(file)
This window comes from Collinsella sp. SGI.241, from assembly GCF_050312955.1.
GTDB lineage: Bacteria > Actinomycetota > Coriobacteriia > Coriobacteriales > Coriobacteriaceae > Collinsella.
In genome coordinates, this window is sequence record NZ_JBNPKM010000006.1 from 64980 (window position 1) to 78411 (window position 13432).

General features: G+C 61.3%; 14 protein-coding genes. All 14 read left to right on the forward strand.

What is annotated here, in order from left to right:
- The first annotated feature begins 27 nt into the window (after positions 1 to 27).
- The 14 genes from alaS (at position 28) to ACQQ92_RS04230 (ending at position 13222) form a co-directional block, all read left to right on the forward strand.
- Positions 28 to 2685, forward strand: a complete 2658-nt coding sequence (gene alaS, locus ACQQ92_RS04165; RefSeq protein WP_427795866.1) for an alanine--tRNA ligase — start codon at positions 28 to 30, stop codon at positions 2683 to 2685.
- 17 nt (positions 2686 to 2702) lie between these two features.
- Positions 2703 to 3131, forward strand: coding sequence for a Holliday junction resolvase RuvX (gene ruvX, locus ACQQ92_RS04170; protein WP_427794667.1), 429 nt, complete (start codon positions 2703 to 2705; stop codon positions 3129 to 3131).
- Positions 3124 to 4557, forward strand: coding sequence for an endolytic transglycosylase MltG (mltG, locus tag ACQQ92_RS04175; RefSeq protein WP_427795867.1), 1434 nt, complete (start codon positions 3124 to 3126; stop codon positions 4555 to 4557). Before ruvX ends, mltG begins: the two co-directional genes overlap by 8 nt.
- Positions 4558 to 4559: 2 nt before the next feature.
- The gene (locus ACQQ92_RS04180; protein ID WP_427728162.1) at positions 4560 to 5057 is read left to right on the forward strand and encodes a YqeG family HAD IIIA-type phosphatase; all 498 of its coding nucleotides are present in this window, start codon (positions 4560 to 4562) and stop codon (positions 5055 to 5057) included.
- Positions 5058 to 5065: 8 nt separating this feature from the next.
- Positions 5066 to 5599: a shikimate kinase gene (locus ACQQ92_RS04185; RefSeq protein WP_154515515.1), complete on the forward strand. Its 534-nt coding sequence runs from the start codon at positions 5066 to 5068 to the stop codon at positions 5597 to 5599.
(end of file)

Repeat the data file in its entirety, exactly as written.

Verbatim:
This window comes from Collinsella sp. SGI.241, from assembly GCF_050312955.1.
GTDB lineage: Bacteria > Actinomycetota > Coriobacteriia > Coriobacteriales > Coriobacteriaceae > Collinsella.
In genome coordinates, this window is sequence record NZ_JBNPKM010000006.1 from 64980 (window position 1) to 78411 (window position 13432).

General features: G+C 61.3%; 14 protein-coding genes. All 14 read left to right on the forward strand.

What is annotated here, in order from left to right:
- The first annotated feature begins 27 nt into the window (after positions 1 to 27).
- The 14 genes from alaS (at position 28) to ACQQ92_RS04230 (ending at position 13222) form a co-directional block, all read left to right on the forward strand.
- Positions 28 to 2685, forward strand: a complete 2658-nt coding sequence (gene alaS, locus ACQQ92_RS04165; RefSeq protein WP_427795866.1) for an alanine--tRNA ligase — start codon at positions 28 to 30, stop codon at positions 2683 to 2685.
- 17 nt (positions 2686 to 2702) lie between these two features.
- Positions 2703 to 3131, forward strand: coding sequence for a Holliday junction resolvase RuvX (gene ruvX, locus ACQQ92_RS04170; protein WP_427794667.1), 429 nt, complete (start codon positions 2703 to 2705; stop codon positions 3129 to 3131).
- Positions 3124 to 4557, forward strand: coding sequence for an endolytic transglycosylase MltG (mltG, locus tag ACQQ92_RS04175; RefSeq protein WP_427795867.1), 1434 nt, complete (start codon positions 3124 to 3126; stop codon positions 4555 to 4557). Before ruvX ends, mltG begins: the two co-directional genes overlap by 8 nt.
- Positions 4558 to 4559: 2 nt before the next feature.
- The gene (locus ACQQ92_RS04180; protein ID WP_427728162.1) at positions 4560 to 5057 is read left to right on the forward strand and encodes a YqeG family HAD IIIA-type phosphatase; all 498 of its coding nucleotides are present in this window, start codon (positions 4560 to 4562) and stop codon (positions 5055 to 5057) included.
- Positions 5058 to 5065: 8 nt separating this feature from the next.
- Positions 5066 to 5599: a shikimate kinase gene (locus ACQQ92_RS04185; RefSeq protein WP_154515515.1), complete on the forward strand. Its 534-nt coding sequence runs from the start codon at positions 5066 to 5068 to the stop codon at positions 5597 to 5599.